War of the Rebellion: Serial 089 Page 0925 Chapter LIV. CORRESPONDENCE, ETC.-UNION.

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the vicinity. Scout Skinner, dressed in rebel uniform, circulated among them in the Bull Pen this evening, and elicited the foregoing information.

Very respectfully, your obedient servant,

JNumbers C. BABCOCK.

HDQRS. ARMY OF THE POTOMAC, SIGNAL DEPARTMENT,

December 10, 1864.

Major General G. G. MEADE,

Commanding Army of the Potomac:

GENERAL: The Church road station reports:

10.35 A. M.

There is now a column of infantry moving westward on Boydton plank road, nine minutes in passing a point 15 degrees west of north from this station. They apparently came out of enemy's front line of works north from this place. The column was well closed up and marched rapidly. Too smoky to discern any changes in enemy's camp. At 8 a.m. three trains of cars passed in direction of Petersburg on South Side Railroad. At 8.45 a.m. two trains passed out from Petersburg; could not distinguish the number of cars.

Very respectfully, your obedient servant,

B. F. FISHER,

Colonel and Chief Signal Officer.

HDQRS. ARMY OF THE POTOMAC, SIGNAL DEPARTMENT,

December 10, 1864.

Major General G. G. MEADE,

Commanding Army of the Potomac:

GENERAL: The Church road station reports:

At 1 p.m. a train of cars passed westward upon the South Side Railroad. The number of cars could not be distinguished. At 2.10 p.m. a train of fifteen wagons and one piece of artillery and one caisson passed westward upon the Boydton plank road. It was too misty to discern whether there were any changes in the enemy's camps.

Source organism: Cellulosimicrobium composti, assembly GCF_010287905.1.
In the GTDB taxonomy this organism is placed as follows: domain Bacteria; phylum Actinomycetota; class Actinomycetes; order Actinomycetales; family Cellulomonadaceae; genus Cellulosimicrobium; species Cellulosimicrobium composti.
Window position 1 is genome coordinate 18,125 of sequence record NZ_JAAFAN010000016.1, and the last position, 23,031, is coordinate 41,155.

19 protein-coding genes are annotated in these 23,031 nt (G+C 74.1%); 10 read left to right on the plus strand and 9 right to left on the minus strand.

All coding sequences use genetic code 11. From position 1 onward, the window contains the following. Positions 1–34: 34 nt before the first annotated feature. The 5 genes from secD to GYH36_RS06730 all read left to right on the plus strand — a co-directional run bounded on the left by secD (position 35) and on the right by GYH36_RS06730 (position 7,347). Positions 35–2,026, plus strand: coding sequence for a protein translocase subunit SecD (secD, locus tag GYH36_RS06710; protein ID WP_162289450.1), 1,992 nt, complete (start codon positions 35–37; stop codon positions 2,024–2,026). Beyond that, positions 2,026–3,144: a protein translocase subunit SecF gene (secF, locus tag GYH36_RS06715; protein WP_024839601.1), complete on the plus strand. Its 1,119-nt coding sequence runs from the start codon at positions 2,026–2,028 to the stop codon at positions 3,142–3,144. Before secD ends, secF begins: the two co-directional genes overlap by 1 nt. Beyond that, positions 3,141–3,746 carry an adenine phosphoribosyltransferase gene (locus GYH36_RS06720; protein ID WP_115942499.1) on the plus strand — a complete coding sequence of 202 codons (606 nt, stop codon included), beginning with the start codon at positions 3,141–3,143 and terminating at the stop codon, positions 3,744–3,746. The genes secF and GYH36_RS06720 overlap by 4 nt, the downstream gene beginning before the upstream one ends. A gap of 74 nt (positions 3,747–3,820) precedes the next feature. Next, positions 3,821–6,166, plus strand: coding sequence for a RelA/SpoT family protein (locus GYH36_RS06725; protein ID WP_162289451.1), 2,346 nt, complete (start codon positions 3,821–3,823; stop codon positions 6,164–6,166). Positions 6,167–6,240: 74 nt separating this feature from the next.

I have the honor to be, general, very respectfully, your obedient servant,

B. F. FISHER,

Colonel and Chief Signal Officer.

HDQRS. ARMY OF THE POTOMAC, SIGNAL DEPARTMENT,

December 10, 1864-5 p.m.

Major General G. G. MEADE,

Commanding Army of the Potomac:

The following report from station near Friend's house is respectfully forwarded:

At 2.10 p.m. caught of column of enemy's infantry on road just west of Richmond pike and parallel thereto. They were moving toward Petersburg, and were steadily passing a given point for fifteen minutes. The head of the column was not seen, as a few minutes before observing the movement the road was enveloped in fog. Quite a number of stragglers followed the column.

I have the honor to be, general, very respectfully, your obedient servant,

B. F. FISHER,

Colonel and Chief Signal Officer.